The guest of honour at the FLF this year displayed her eloquence with light, shade and colour, bathing Franschhoek in its autumn glory. This is my favourite time of the year, and the beauty of autumn days like these past two fills me with a sense of wonder like nothing else. (There was this one autumn day in 1990 when my mother was hanging up laundry in our garden in Church Street in Warwick, NY, and I was just there, watching her, surrounded by the reds and browns and yellows of dying leaves, basking in the early morning light, the sun on my back, and silence between us when I thought, This is where love comes from, from the beauty of this world, it is nourished and sustained by it. Despite its craziness, the weekend reminded me of that day.)

André with Breyten Breytenbach at the FLF

André with Breyten Breytenbach at the FLF

Franschhoek had all its other treats ready for us. Books and book lovers everywhere. The programme offered tons of stimulating encounters. The food and the wines were divine, as always. Gable Manor, the guest house we stayed in, was charming and cosy. In the words of Kgebetli Moele, the author of Untitled, who left a comment in the guest book the day before us: “Perfection!”
All that was missing was the time and space to enjoy it all, but festivals are by nature hectic creatures, especially if one is participating, leaving you dazed and exhausted for days afterwards. There is something about a festival that often puts me on edge. It’s not the participating on stage or being part of an audience, but rather the in-between of awkwardness when these boundaries are blurred.

I attended four sessions and a show during the weekend. The highlight was the show: Pieter Dirk-Uys’s AND THEN THERE WAS MADIBA! I have heard him speak at FLF and other events before, seen him numerous times on TV, and have cooked with Evita for years now, but I had never attended one of his live performances. Now I know that by not making it to one earlier, for years I have been depriving myself of laughter and insight. I will not be so stupid in the future. Dirk-Uys as Madiba or Zuma or Verwoerd was a sight to behold. He was priceless as Winnie. And underneath all the laughter and fun was a profound message of hope and being all together in this beautiful mess we call the New South Africa. There is always hope for a nation capable of laughing at its follies.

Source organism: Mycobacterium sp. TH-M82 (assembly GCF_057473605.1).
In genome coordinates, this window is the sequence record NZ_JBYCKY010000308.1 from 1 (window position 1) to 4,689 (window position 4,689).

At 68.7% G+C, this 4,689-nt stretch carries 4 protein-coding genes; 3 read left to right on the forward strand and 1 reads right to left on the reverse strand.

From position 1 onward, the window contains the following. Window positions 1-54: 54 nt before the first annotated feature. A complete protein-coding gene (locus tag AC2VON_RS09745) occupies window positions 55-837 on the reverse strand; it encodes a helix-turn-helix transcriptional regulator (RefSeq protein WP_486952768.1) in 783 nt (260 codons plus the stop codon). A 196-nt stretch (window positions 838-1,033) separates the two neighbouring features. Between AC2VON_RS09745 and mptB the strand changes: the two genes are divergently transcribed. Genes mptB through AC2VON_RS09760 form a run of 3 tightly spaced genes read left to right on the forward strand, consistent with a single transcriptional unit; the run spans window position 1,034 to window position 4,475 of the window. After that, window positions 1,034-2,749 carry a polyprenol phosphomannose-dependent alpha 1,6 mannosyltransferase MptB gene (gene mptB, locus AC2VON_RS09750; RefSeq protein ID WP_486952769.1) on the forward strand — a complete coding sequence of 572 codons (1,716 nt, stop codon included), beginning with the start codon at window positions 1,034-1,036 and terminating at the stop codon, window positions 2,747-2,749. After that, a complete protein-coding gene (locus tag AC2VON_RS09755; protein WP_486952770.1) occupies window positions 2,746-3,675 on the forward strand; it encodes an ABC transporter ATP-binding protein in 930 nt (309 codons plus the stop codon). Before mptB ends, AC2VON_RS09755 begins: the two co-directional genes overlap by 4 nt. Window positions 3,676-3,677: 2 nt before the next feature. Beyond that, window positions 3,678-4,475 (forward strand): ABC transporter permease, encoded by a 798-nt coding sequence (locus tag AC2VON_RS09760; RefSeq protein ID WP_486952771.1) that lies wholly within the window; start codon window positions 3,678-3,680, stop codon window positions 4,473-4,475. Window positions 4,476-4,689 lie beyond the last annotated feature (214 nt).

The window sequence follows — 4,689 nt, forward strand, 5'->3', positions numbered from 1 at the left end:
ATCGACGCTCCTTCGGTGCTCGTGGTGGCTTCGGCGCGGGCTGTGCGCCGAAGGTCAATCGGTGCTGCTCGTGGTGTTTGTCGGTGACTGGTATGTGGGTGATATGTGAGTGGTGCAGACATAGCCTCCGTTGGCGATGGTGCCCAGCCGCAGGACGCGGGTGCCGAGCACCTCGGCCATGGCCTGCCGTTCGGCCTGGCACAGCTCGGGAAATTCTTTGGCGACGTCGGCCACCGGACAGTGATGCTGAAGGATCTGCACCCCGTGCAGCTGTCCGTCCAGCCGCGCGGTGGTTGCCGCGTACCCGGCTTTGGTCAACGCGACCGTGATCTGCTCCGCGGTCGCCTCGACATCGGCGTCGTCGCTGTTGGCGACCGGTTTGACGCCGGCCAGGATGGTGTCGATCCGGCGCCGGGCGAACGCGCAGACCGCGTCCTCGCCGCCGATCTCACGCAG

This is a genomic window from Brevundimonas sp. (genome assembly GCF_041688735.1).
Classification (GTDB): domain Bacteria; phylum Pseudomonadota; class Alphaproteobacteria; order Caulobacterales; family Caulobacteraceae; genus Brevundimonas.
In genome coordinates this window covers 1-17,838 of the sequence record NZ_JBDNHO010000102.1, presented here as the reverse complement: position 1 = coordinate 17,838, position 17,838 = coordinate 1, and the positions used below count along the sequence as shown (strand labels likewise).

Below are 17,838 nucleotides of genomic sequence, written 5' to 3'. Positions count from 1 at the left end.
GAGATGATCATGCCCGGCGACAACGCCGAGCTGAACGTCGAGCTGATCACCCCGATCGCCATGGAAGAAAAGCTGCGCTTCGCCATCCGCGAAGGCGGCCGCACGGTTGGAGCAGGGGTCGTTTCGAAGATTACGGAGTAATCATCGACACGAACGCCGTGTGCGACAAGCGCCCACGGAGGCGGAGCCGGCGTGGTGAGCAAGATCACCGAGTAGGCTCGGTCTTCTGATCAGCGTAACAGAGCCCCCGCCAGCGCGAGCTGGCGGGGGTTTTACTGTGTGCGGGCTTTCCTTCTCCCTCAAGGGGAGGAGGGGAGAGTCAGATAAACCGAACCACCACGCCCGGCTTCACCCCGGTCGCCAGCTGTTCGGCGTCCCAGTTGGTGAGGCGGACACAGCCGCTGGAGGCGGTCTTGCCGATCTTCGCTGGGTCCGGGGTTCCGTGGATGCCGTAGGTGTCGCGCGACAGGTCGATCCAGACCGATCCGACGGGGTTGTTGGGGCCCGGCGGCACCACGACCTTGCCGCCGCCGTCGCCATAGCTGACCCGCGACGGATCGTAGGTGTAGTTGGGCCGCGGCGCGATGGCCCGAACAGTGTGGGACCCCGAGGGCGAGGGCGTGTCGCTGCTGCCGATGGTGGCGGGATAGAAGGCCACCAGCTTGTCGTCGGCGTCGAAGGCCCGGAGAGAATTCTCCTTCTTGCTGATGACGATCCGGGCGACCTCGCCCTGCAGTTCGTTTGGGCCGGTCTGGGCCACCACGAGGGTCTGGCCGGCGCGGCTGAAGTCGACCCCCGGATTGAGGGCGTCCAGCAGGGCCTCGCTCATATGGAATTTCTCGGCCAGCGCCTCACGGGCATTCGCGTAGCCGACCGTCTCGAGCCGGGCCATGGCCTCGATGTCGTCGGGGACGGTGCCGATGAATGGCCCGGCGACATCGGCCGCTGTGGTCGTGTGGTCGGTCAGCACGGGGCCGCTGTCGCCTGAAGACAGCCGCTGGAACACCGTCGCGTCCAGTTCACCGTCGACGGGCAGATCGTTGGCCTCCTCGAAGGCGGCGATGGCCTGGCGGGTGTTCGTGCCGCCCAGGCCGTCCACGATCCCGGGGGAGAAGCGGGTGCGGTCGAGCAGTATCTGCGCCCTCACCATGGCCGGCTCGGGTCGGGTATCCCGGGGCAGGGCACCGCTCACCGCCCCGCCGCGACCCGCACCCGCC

The sessions I attended were truly inspiring, worth every cent:

WHO GETS TO DECIDE WHAT’S LITERATURE
Jenny Crwys-Williams talking to Karin Schimke, Lauren Beukes and Imraan Coovadia about the interactions between authors, critics and readers. I found the following comments interesting:

Lauren said that nowadays authors have to be more social and put themselves out there. As Jenny pointed out, Lauren is highly successful in exploiting social media for book-promotion and is one of the few young South African writers who can write full-time because of commercial success. Lauren said that as a social person she counts herself lucky to be able to engage in the world of social media and enjoy it. She also said that she was fortunate in finding an agent who understood her vision. Lauren helps to promote other local writers by hosting The Spark on her blog. When she started with it, the idea was to have a white and a black writer alternatingly, which has proven impossible. It seems that black writers were not responding as readily to her requests as white writers (I had a similar experience when compiling Touch: Stories of Contact for which I was subsequently criticised, but I did approach many more black writers than ended up in the anthology; for various reasons some chose not to participate in the project; both Lauren and Imraan donated their fantastic stories for which I am still very grateful). She also praised her South African editor, Helen Moffett, who allows her to perform all kinds of acrobatic stunts in the air because she knows who is on the ground waiting to catch her if anything goes wrong. (As part of the trio Helena S. Paige behind the Girl series, Helen is not only a successful novelist, but also a sensual poet and a nurturer of South African literary talent.)